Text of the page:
Your Brain’s Leadership X-factor

X-Factor: A variable in a situation that could have the most significant impact on the outcome.

X-Factor: a tv show by Simon Cowell that didn’t do so well.

The term X-factor usually carries a positive mystique, a quality not readily identified except by its impact. We’ll say…

  • The singer has the X-factor that makes her great.
  • The business leader has the X-factor that makes her successful.
  • The pastor has the X-factor that makes him engaging.

But what about the brain’s X-factor? Is it a good quality?

Neuroscience has recently discovered important concepts that can enhance a leader’s leadership impact. Essentially our brain uses two processing systems through which we lead, interact with people, and control our emotional and behavioral responses.

Daniel Kahneman, a Noble prize winner, explains these systems in his book Thinking, Fast and Slow  as system 1 and system 2. Matthew Lieberman, a professor at UCLA describes the systems as reflexive and reflective. These two words capture the essence of each process.

  • reflexive, the X-system (the X-factor): that part of our brain that if overstimulated reacts and acts impulsively. It’s spontaneous and acts automatically.
  • reflective, the C-system: that part of our brain that acts with intention and thinks before acting. It regulates emotionally reactivity.

In my 35 years in ministry I’ve been taught and have taught that practicing various spiritual disciplines will yield a controlled, Spirit-filled life. But how many of us leaders, although we practice those disciplines, can react with anger to a staff person, become defensive at a lay leader’s comment, or simply act like a jerk in the heat of the moment?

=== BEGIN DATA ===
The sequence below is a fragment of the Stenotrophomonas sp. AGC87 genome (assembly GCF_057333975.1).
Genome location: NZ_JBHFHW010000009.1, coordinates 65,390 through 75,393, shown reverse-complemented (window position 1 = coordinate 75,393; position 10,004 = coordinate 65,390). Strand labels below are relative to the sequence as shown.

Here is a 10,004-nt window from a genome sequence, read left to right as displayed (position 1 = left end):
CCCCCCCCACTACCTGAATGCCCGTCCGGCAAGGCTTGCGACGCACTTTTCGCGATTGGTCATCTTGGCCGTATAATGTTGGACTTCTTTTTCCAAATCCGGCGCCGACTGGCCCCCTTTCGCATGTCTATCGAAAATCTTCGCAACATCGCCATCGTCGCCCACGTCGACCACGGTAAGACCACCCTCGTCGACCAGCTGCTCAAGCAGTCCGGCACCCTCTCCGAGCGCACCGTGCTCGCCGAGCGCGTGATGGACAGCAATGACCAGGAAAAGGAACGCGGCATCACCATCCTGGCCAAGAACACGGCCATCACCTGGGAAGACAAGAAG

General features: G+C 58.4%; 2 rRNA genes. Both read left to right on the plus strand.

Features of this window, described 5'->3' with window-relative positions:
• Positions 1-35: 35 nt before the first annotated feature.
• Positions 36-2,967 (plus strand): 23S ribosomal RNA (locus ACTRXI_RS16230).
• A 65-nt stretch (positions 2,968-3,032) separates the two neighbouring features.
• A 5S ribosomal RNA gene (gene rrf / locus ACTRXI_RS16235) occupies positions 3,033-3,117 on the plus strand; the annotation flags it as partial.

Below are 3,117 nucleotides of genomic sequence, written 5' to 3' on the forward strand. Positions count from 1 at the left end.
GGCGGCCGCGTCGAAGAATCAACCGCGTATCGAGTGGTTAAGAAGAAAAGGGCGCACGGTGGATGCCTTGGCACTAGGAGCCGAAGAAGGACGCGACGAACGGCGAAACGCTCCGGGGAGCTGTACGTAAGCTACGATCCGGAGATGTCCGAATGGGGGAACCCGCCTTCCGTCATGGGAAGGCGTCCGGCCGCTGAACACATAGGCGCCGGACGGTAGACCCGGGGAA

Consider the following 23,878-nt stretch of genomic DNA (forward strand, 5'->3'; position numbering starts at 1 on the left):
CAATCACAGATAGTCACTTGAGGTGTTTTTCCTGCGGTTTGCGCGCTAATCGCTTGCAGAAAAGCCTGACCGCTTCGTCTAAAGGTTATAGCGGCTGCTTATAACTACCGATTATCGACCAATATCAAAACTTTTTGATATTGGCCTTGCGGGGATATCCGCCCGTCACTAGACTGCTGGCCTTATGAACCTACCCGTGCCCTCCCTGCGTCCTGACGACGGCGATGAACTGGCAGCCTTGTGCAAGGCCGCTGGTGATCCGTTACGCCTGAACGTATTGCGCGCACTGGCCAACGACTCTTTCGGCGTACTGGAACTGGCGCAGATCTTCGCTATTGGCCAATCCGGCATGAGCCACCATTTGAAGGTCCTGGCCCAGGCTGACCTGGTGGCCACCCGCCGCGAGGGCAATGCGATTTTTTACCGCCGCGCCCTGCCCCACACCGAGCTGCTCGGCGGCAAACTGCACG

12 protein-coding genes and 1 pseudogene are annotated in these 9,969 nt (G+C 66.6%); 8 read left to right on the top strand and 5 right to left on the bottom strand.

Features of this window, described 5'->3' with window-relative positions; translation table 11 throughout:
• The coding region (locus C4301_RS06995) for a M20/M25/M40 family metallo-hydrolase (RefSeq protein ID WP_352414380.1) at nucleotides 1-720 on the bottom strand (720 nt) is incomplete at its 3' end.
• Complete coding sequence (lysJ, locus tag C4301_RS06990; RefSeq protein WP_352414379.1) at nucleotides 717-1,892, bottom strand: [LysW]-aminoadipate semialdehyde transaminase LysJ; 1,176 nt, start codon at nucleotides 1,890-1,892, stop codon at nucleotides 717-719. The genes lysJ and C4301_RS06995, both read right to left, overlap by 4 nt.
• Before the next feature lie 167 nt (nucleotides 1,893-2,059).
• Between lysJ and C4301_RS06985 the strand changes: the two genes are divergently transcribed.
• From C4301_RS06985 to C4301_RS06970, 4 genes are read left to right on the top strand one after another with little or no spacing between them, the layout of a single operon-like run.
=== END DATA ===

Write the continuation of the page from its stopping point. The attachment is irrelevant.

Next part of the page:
We’re all guilty. I know I am. So what’s missing?

I believe that Christian leadership teaching has failed to incorporate what neuroscience has discovered about how our brain functions. I’m now on a quest to evangelize Christian leaders to learn how our God-given brain can serve us well.

The two systems I mentioned above, when in balance, work in tandem to help us lead well. However, when the X-system gets overloaded, the X-factor hinders effective leadership.

When we experience stress, the X-factor strengthens as hormones (primarily epinephrine and cortisol) surge into our brains and bodies and exacerbate these problems.

The  brain’s executive center we need for creativity and planning gets tired and becomes ineffective. It’s like a girl drawing a picture with an etch-a-sketch and her brother repeatedly grabbing it and shaking it, thus erasing her uncompleted picture. Similarly, when the X-factor kicks in, we can’t keep those critical creative thoughts in our minds long enough to make them stick.

  • Emotional accelerators diminish the impulse braking centers in our brain.
  • The reactive parts of our brain take over and we can become defensive.
  • Objectivity diminishes.
  • We don’t listen well to others because our brains can’t concentrate on other’s viewpoints without prematurely framing our own responses.
  • We default to easy, mindless activities such as excessively checking emails rather than focusing on important tasks.

God has given us our brains to be used for His glory. The more we understand them and integrate biblical principles with good neuroscience, the better leaders we will become.

Stay tuned for more blogs on this subject.

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